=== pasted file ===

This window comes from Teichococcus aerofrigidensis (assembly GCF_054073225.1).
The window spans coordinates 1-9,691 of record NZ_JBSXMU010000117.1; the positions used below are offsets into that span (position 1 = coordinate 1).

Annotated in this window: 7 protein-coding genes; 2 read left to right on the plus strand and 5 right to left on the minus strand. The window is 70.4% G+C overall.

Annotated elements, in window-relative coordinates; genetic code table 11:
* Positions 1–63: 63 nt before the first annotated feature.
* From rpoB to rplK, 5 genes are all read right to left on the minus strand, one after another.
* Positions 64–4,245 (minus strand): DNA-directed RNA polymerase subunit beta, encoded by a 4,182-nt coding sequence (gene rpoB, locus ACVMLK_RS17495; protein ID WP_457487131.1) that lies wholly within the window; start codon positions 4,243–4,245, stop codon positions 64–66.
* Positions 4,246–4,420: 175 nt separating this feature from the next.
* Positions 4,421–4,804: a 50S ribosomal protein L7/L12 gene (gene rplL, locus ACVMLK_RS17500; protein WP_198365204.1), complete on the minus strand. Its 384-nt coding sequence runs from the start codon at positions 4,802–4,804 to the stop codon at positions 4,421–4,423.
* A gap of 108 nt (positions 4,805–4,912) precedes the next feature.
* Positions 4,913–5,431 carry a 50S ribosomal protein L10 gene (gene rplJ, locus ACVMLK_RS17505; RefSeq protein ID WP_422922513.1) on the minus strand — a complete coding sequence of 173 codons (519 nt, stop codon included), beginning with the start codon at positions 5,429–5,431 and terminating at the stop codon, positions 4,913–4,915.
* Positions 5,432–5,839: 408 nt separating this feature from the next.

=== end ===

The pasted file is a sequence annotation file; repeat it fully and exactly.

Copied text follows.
This window comes from Teichococcus aerofrigidensis (assembly GCF_054073225.1).
The window spans coordinates 1-9,691 of record NZ_JBSXMU010000117.1; the positions used below are offsets into that span (position 1 = coordinate 1).

Annotated in this window: 7 protein-coding genes; 2 read left to right on the plus strand and 5 right to left on the minus strand. The window is 70.4% G+C overall.

Annotated elements, in window-relative coordinates; genetic code table 11:
* Positions 1–63: 63 nt before the first annotated feature.
* From rpoB to rplK, 5 genes are all read right to left on the minus strand, one after another.
* Positions 64–4,245 (minus strand): DNA-directed RNA polymerase subunit beta, encoded by a 4,182-nt coding sequence (gene rpoB, locus ACVMLK_RS17495; protein ID WP_457487131.1) that lies wholly within the window; start codon positions 4,243–4,245, stop codon positions 64–66.
* Positions 4,246–4,420: 175 nt separating this feature from the next.
* Positions 4,421–4,804: a 50S ribosomal protein L7/L12 gene (gene rplL, locus ACVMLK_RS17500; protein WP_198365204.1), complete on the minus strand. Its 384-nt coding sequence runs from the start codon at positions 4,802–4,804 to the stop codon at positions 4,421–4,423.
* A gap of 108 nt (positions 4,805–4,912) precedes the next feature.
* Positions 4,913–5,431 carry a 50S ribosomal protein L10 gene (gene rplJ, locus ACVMLK_RS17505; RefSeq protein ID WP_422922513.1) on the minus strand — a complete coding sequence of 173 codons (519 nt, stop codon included), beginning with the start codon at positions 5,429–5,431 and terminating at the stop codon, positions 4,913–4,915.
* Positions 5,432–5,839: 408 nt separating this feature from the next.